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Switzerland’s development co-operation evaluation system is made up of two units, one located in the SDC, the other located in the Department of Economic Cooperation and Development, at SECO. Both evaluation units are independent from implementation and report directly to their respective directors, as well as to an independent evaluation committee for SECO. SECO’s and the SDC’s evaluation policies aim for accountability, learning and support to decision making. Both evaluation units have the mandate to commission and disseminate independent/external evaluations with dedicated budgets and multi-year evaluation plans focusing on thematic and strategic issues. Learn more about evaluation in Switzerland.

Visit the DAC Evaluation Resource Centre website for evaluations of Switzerland’s development co-operation.

Explore the Monitoring Dashboard of the Global Partnership for Effective Development Co-operation.

Ministry of Foreign Affairs, Directorate for Development and Cooperation: https://www.eda.admin.ch/sdc

State Secretary for Economic Affairs: https://www.seco.admin.ch/seco/en/home/Aussenwirtschaftspolitik_Wirtschaftliche_Zusammenarbeit/Wirtschaftliche_Zusammenarbeit_Entwicklung.html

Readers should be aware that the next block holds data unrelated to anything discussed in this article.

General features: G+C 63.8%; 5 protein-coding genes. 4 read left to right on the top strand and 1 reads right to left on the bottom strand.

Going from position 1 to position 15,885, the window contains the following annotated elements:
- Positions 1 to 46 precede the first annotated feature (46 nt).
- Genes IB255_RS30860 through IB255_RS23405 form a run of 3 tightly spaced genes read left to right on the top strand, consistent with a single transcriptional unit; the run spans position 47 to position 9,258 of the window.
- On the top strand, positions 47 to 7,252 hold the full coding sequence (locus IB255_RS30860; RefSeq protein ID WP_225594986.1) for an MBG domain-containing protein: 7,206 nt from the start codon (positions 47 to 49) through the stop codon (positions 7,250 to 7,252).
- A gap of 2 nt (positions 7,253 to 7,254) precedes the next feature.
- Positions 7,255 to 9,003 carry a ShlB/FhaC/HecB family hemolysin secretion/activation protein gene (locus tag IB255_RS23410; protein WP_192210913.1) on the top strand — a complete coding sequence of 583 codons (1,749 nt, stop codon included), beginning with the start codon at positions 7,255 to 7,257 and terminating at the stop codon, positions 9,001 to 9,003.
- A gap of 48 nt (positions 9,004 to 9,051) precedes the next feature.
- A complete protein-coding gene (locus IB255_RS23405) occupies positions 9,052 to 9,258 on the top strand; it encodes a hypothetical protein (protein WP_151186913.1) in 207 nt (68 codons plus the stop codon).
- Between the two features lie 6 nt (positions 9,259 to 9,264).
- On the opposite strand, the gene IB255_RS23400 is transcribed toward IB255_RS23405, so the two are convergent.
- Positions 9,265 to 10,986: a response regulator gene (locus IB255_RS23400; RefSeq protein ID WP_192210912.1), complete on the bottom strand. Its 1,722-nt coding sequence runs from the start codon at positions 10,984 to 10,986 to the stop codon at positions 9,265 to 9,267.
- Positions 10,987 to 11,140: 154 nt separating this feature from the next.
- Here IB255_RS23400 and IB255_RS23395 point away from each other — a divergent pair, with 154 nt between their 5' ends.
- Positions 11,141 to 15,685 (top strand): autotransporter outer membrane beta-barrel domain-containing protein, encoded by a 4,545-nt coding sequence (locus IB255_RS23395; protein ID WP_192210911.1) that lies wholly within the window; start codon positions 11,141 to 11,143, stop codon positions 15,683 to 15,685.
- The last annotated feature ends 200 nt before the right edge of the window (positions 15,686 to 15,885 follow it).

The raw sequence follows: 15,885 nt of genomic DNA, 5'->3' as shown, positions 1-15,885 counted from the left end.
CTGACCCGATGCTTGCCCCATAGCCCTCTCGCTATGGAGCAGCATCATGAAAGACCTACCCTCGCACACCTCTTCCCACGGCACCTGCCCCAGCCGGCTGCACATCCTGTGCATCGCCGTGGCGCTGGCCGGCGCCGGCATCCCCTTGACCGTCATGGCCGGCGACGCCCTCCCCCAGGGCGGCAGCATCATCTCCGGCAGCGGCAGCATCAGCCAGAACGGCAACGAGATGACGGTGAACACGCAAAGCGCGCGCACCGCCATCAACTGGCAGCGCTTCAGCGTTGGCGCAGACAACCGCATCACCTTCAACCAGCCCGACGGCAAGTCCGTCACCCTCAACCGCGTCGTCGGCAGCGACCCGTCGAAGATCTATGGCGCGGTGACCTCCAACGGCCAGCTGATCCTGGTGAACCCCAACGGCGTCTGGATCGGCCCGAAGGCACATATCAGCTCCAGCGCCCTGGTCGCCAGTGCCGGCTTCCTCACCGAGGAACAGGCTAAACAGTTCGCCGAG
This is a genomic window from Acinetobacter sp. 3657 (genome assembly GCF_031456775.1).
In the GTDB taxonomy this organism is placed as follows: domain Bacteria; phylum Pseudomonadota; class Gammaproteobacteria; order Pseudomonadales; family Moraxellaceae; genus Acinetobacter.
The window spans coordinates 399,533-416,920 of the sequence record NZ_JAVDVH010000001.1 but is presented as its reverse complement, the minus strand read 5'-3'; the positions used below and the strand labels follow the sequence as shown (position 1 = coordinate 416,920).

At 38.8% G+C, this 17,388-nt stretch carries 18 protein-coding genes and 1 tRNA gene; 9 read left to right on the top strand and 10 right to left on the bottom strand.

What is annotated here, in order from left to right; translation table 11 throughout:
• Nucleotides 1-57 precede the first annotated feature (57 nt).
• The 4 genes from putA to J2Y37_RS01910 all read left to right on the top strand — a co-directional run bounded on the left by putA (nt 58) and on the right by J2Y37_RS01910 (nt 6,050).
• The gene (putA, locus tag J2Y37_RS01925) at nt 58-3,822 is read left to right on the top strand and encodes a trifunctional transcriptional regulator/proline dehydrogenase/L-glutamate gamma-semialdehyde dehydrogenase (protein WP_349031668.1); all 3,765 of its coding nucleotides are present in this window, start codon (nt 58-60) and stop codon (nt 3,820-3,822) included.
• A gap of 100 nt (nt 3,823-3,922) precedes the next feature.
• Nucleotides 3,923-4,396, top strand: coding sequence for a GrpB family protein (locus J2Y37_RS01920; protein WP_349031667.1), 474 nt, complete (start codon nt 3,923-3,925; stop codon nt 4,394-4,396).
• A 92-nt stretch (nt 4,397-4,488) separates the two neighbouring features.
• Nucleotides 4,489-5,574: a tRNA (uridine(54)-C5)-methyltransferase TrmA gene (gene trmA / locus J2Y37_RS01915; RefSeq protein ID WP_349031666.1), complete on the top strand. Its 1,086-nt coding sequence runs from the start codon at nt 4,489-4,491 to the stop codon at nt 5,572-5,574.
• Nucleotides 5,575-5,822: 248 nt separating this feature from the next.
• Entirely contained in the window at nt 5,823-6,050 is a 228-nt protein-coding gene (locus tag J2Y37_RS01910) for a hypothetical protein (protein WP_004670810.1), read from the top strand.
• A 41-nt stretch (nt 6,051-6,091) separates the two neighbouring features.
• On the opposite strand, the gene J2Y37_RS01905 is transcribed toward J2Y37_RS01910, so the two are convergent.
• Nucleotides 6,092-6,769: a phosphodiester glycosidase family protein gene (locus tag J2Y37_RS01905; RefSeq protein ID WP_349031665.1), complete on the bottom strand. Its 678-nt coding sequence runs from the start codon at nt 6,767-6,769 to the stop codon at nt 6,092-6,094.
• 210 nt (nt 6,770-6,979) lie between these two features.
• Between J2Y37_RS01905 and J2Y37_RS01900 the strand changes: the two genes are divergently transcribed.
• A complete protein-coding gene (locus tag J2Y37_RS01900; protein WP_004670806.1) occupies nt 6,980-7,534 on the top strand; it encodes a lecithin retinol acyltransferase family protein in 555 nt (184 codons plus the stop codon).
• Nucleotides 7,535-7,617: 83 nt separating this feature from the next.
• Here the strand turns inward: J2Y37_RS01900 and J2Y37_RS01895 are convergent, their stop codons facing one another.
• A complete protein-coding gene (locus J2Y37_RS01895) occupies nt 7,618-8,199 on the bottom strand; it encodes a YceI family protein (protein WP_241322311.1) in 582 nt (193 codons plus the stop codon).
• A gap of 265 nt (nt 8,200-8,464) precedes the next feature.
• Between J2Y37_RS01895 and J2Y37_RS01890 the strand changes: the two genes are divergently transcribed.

Member of the OECD Development Assistance Committee (DAC) since 1968.

The methodological notes provide further details on the definitions and statistical methodologies applied, including the grant-equivalent methodology, core and earmarked contributions to multilateral organisations, country programmable aid, channels of delivery, bilateral ODA unspecified/unallocated, bilateral allocable aid, the gender equality policy marker, and the environment markers.

← 1. DAC members adopted the grant-equivalent methodology starting from their reporting of 2018 data as a more accurate way to count the provider’s effort in development loans. See the methodological notes for further details.

← 2. All 2019 statistics in this paragraph are expressed in current prices and, therefore, they may differ from values in the ODA volume chart, which uses constant prices. Non-grants include sovereign loans, multilateral loans, equity investment and loans to the private sector.

← 3. The use of the recommended minimum criteria for the marker by some members in recent years can result in lower levels of aid reported as being focused on gender equality.

← 4. The amounts mobilised from the private sector presented in this section are not exhaustive.

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https://doi.org/10.1787/2dcf1367-en